Perfusion Recovery After Panretinal Photocoagulation Combining Bevacizumab Analyzed with Optical Coherence Tomography Angiography in Diabetic Retinopathy


Perfusion Recovery After Panretinal Photocoagulation Combining Bevacizumab Analyzed with Optical Coherence Tomography Angiography in Diabetic Retinopathy by Eoi Jong Seo



Panretinal photocoagulation (PRP) currently is a gold-standard treatment for advanced diabetic retinopathy. It is believed that PRP lowers intraocular vascular endothelial growth factor (VEGF) secretion from non-perfused retina and arrests development of neovascularization. Because of a chance to get a consequent macular edema, bevacizumab is often injected before or after PRP treatment to prevent it in clinical practice. In recent reports, anti-VEGF injectio n also seems to have some roles on perfusion improvement and neovascularization suppression on diabetic retinopathy. With an introduction of optical coherence tomography angiography (OCTA), we tried to find the effect of PRP combining bevacizumab, which can effectively reduce intraocular VEGF level, on retinal perfusion in diabetic retinopathy.


We retrospectively reviewed medical records and optical coherence tomography angiography (OCTA) results of the patients who received panretinal photocoagulation combining bevacizumab injection due to diabetic retinopathy. PRP was performed in severe non-proliferative or proliferative diabetic retinopathy in an average of 2000 spots per eye with PASCAL device (Optimedica, Topcon). Intravitreal bevacizumab injection was performed before and after PRP if clinically indicated. OCTA (Angiovue, Optovue) was taken before and after treatment. Macular superficial capillary plexus (SCP) density and deep capillary plexus (DCP) density and peripapillary capillary (PPC) density were collected and compared. Each density was analyzed by OCTA device embedded software.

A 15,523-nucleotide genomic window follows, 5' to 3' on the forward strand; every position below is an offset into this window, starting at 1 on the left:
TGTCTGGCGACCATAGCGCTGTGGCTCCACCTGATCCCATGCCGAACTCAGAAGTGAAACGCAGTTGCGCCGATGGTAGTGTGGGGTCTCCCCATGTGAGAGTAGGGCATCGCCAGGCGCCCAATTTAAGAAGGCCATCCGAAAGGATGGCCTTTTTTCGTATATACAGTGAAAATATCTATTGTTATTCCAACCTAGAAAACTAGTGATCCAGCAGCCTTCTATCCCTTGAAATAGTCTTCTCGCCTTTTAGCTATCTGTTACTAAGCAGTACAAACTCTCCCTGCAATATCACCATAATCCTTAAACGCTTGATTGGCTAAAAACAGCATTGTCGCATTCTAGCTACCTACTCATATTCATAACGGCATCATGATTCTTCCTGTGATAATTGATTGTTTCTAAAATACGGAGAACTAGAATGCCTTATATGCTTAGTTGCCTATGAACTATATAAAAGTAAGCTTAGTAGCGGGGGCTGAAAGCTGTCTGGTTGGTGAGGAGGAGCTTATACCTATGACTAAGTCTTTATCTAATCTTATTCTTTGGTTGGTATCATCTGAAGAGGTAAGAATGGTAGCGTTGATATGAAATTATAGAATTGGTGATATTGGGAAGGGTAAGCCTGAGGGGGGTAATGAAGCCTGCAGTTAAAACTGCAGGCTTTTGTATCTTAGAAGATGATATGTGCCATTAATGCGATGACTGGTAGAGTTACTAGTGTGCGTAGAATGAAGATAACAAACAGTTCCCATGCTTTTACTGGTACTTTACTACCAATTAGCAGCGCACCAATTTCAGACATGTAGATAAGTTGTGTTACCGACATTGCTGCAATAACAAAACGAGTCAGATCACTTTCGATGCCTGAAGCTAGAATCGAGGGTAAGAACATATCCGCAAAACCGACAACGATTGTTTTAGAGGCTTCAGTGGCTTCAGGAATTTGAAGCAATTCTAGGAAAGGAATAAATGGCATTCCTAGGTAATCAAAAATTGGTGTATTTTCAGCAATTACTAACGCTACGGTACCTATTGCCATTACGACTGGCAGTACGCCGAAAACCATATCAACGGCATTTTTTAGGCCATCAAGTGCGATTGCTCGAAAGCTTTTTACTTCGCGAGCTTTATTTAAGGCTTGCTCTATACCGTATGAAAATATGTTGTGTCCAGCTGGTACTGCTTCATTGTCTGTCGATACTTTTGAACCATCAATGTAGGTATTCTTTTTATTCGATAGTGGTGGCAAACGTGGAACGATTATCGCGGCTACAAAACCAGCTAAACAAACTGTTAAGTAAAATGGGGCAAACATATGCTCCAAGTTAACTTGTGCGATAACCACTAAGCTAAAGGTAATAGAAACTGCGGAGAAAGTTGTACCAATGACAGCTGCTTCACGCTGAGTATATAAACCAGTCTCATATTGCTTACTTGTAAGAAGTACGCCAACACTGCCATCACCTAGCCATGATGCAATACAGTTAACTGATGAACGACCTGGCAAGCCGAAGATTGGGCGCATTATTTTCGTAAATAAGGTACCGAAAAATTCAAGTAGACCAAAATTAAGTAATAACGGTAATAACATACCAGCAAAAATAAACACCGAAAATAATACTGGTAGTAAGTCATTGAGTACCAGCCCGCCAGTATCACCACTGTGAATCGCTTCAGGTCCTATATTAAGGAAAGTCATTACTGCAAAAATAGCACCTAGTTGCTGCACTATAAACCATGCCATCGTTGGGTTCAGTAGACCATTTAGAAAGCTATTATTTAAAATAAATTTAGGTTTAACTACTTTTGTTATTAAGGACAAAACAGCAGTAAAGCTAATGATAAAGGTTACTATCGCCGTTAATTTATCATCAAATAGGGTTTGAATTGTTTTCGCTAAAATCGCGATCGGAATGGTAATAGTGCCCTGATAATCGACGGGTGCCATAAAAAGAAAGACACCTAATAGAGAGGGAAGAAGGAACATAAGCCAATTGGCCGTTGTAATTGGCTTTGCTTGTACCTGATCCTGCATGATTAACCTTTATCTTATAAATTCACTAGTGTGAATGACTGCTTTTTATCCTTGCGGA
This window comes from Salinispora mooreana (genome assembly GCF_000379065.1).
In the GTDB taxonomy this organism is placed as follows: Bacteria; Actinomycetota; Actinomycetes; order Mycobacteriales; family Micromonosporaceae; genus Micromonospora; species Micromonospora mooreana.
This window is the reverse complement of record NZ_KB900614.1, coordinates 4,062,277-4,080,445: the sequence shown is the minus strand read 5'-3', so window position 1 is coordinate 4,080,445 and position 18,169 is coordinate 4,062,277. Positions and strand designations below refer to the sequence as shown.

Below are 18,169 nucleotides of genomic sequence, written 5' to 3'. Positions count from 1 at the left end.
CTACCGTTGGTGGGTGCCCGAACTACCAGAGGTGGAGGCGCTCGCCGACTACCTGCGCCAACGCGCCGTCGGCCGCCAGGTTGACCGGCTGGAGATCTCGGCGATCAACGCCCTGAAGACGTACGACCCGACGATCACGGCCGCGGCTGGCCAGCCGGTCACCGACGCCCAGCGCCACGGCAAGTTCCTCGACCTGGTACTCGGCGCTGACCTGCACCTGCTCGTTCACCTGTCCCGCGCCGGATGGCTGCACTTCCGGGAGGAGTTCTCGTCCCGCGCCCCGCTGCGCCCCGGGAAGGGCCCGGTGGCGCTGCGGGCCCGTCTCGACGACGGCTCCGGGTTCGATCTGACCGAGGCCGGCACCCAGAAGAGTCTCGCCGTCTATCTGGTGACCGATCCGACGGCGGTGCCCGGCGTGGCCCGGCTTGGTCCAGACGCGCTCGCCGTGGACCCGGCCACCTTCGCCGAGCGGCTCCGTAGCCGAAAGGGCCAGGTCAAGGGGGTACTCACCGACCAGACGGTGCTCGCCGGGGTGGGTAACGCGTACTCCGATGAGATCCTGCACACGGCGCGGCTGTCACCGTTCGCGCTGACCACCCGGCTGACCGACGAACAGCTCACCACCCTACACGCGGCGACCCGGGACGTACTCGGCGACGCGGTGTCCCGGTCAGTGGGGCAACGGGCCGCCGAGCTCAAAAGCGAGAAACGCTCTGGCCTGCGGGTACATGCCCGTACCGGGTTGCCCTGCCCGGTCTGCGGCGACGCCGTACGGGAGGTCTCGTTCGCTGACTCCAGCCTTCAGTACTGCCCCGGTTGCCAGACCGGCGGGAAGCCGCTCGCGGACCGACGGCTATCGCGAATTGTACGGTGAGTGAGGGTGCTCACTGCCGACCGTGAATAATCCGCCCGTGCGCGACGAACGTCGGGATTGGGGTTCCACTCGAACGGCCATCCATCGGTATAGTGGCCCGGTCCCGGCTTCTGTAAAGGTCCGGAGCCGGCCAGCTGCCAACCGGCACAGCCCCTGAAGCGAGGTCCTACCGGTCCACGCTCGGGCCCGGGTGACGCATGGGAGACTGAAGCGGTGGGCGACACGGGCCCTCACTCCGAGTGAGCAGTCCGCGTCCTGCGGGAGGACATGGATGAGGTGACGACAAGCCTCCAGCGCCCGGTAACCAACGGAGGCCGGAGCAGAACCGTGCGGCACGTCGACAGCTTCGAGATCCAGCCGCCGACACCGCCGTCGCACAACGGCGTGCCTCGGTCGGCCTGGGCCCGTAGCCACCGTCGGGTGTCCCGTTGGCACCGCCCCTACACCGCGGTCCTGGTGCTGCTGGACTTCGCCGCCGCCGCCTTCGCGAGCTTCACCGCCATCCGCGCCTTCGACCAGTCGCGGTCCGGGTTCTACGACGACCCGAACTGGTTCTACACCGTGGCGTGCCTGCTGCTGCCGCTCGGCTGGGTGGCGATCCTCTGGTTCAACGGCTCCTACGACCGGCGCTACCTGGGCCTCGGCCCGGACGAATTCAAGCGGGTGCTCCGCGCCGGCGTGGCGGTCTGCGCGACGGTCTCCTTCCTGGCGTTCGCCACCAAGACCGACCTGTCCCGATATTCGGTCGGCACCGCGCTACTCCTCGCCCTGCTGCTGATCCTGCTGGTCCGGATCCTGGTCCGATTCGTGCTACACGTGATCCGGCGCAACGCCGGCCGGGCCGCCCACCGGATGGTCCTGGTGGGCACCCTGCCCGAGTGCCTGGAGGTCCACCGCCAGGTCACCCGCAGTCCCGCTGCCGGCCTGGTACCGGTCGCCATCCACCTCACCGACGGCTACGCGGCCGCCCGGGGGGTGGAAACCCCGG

36 eyes of 20 diabetic patients were analyzed. SCP, DCP, PPC densities were 43.8 ± 4.2, 49.8 ± 3.9, 58.5 ± 4.7, respectively. It was revealed that every three density is positively correlated to one another in Pearson correlation analysis (P value of SCP-DCP, SCP-PPC, DCP-PPC: <0.001, 0.001, <0.001, respectively). Post-treatment OCTA examination was done in 17 eyes. After treatment, SCP density was found to be significantly increased from 42.8 ± 4.2 to 44.4 ± 3.0 (p=0.025, paired t-test). DCP and PPC density also showed an increasing tendency. Particularly in eyes with poor initial SCP density, both SCP (39.9 ± 2.4 to 42.6 ± 2.3) and DCP (47.7 ± 4.6 to 50.2 ± 3.1) showed a significant increase after treatment (p=0.011 and 0.017 respectively, paired t-test). Central subfield thickness before and after treatment was 249.8 ± 34.0㎛ and 256.5 ± 33.7㎛, respectively.


Using OCTA, we found PRP combining bevacizumab would recover macular capillary perfusion in advanced diabetic retinopathy. This change was prominent in eyes already experience considerable capillary loss. This result supports the recent state that lowering intraocular VEGF can rescue viable capillary damage of diabetic retinopathy. We also revealed a positive correlation between macular and peripapillary capillary density. Some patients who have severe macular degeneration or edema have difficulties in measuring macular capillary density. This relationship would be helpful to such patients by measuring peripapillary capillary density instead of macular density.



Eoi Jong Seo
Seoul, South Korea
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